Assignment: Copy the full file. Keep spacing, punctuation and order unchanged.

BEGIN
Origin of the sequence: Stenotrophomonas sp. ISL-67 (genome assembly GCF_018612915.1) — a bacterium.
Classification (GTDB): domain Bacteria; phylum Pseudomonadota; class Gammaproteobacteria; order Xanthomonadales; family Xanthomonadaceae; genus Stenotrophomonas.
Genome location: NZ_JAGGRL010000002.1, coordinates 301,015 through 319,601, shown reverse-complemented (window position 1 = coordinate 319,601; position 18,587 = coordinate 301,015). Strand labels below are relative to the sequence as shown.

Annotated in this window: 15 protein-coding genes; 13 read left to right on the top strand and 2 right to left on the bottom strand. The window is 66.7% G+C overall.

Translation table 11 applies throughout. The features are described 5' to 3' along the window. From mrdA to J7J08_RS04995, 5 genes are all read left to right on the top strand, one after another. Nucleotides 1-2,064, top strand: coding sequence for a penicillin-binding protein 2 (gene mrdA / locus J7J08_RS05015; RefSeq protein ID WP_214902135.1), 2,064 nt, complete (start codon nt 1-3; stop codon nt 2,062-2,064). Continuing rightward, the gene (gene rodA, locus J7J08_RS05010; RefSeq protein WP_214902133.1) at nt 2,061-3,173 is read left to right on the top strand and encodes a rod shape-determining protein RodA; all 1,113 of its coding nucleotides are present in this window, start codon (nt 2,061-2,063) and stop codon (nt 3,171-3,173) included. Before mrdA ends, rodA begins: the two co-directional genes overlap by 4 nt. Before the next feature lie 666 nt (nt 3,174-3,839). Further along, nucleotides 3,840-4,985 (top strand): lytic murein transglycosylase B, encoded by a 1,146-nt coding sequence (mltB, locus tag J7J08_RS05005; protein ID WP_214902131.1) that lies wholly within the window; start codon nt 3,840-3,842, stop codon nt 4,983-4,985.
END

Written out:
Origin of the sequence: Stenotrophomonas sp. ISL-67 (genome assembly GCF_018612915.1) — a bacterium.
Classification (GTDB): domain Bacteria; phylum Pseudomonadota; class Gammaproteobacteria; order Xanthomonadales; family Xanthomonadaceae; genus Stenotrophomonas.
Genome location: NZ_JAGGRL010000002.1, coordinates 301,015 through 319,601, shown reverse-complemented (window position 1 = coordinate 319,601; position 18,587 = coordinate 301,015). Strand labels below are relative to the sequence as shown.

Annotated in this window: 15 protein-coding genes; 13 read left to right on the top strand and 2 right to left on the bottom strand. The window is 66.7% G+C overall.

Translation table 11 applies throughout. The features are described 5' to 3' along the window. From mrdA to J7J08_RS04995, 5 genes are all read left to right on the top strand, one after another. Nucleotides 1-2,064, top strand: coding sequence for a penicillin-binding protein 2 (gene mrdA / locus J7J08_RS05015; RefSeq protein ID WP_214902135.1), 2,064 nt, complete (start codon nt 1-3; stop codon nt 2,062-2,064). Continuing rightward, the gene (gene rodA, locus J7J08_RS05010; RefSeq protein WP_214902133.1) at nt 2,061-3,173 is read left to right on the top strand and encodes a rod shape-determining protein RodA; all 1,113 of its coding nucleotides are present in this window, start codon (nt 2,061-2,063) and stop codon (nt 3,171-3,173) included. Before mrdA ends, rodA begins: the two co-directional genes overlap by 4 nt. Before the next feature lie 666 nt (nt 3,174-3,839). Further along, nucleotides 3,840-4,985 (top strand): lytic murein transglycosylase B, encoded by a 1,146-nt coding sequence (mltB, locus tag J7J08_RS05005; protein ID WP_214902131.1) that lies wholly within the window; start codon nt 3,840-3,842, stop codon nt 4,983-4,985.